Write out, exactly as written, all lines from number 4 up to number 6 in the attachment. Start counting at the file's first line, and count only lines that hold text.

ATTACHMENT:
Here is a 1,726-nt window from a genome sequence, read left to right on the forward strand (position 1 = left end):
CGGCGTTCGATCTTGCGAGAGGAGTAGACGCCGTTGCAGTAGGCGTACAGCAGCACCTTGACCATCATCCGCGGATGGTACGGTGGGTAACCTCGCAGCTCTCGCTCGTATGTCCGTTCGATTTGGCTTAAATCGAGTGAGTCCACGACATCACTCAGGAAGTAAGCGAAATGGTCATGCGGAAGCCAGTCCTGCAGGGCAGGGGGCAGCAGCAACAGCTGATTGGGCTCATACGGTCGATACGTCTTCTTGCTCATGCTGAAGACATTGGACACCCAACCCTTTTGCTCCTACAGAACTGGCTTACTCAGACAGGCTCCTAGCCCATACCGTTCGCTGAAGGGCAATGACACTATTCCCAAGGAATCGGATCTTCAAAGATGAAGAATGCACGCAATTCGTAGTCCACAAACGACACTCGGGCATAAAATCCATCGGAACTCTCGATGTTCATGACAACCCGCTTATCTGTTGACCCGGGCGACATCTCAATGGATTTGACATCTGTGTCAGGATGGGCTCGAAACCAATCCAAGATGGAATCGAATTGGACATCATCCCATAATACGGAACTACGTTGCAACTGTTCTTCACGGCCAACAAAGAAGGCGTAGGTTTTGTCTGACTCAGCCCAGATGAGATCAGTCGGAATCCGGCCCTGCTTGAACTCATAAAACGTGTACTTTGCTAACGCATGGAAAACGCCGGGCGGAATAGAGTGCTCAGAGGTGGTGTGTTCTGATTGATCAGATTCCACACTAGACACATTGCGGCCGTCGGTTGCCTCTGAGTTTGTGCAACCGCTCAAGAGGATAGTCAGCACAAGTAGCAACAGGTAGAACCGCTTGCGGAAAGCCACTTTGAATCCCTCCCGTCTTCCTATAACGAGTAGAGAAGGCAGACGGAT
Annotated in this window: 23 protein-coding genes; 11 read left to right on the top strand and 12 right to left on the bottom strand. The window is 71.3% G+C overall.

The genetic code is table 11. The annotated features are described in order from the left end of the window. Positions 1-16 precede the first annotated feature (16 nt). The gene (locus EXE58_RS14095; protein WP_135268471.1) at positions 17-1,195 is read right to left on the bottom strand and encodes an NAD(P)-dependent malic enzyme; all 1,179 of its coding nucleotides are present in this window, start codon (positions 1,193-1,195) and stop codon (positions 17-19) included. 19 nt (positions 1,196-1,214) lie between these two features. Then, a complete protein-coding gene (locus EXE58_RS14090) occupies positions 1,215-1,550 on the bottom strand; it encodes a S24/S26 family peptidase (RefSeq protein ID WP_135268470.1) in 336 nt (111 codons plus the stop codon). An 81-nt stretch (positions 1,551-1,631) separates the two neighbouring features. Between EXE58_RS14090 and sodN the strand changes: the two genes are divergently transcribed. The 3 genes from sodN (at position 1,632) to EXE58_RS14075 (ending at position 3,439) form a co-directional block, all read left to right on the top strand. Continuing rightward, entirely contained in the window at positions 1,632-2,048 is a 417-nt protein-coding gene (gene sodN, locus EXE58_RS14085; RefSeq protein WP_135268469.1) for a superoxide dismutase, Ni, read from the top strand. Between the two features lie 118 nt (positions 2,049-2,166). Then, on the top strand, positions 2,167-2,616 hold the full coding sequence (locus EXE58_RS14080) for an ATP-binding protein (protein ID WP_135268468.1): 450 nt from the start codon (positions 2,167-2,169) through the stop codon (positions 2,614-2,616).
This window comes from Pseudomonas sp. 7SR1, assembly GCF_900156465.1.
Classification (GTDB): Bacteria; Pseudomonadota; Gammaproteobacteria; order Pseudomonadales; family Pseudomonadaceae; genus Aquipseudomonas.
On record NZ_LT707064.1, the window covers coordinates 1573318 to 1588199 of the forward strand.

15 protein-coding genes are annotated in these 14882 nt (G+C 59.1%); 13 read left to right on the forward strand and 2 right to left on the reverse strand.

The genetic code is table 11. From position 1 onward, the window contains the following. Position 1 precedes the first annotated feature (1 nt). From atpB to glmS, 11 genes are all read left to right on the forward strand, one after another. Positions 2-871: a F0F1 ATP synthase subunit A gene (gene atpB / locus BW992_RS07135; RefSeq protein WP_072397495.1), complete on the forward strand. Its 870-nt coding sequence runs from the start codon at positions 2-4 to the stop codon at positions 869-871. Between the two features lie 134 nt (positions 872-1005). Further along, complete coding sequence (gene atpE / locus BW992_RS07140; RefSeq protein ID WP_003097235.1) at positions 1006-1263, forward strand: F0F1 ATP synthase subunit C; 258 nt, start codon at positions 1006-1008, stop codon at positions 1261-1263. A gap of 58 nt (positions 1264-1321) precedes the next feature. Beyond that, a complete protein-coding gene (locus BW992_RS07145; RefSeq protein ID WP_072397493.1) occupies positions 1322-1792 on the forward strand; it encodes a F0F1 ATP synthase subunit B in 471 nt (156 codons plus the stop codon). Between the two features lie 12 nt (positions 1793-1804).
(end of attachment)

The genetic code is table 11. The annotated features are described in order from the left end of the window. Positions 1-16 precede the first annotated feature (16 nt). The gene (locus EXE58_RS14095; protein WP_135268471.1) at positions 17-1,195 is read right to left on the bottom strand and encodes an NAD(P)-dependent malic enzyme; all 1,179 of its coding nucleotides are present in this window, start codon (positions 1,193-1,195) and stop codon (positions 17-19) included. 19 nt (positions 1,196-1,214) lie between these two features. Then, a complete protein-coding gene (locus EXE58_RS14090) occupies positions 1,215-1,550 on the bottom strand; it encodes a S24/S26 family peptidase (RefSeq protein ID WP_135268470.1) in 336 nt (111 codons plus the stop codon). An 81-nt stretch (positions 1,551-1,631) separates the two neighbouring features. Between EXE58_RS14090 and sodN the strand changes: the two genes are divergently transcribed. The 3 genes from sodN (at position 1,632) to EXE58_RS14075 (ending at position 3,439) form a co-directional block, all read left to right on the top strand. Continuing rightward, entirely contained in the window at positions 1,632-2,048 is a 417-nt protein-coding gene (gene sodN, locus EXE58_RS14085; RefSeq protein WP_135268469.1) for a superoxide dismutase, Ni, read from the top strand. Between the two features lie 118 nt (positions 2,049-2,166). Then, on the top strand, positions 2,167-2,616 hold the full coding sequence (locus EXE58_RS14080) for an ATP-binding protein (protein ID WP_135268468.1): 450 nt from the start codon (positions 2,167-2,169) through the stop codon (positions 2,614-2,616).
This window comes from Pseudomonas sp. 7SR1, assembly GCF_900156465.1.
Classification (GTDB): Bacteria; Pseudomonadota; Gammaproteobacteria; order Pseudomonadales; family Pseudomonadaceae; genus Aquipseudomonas.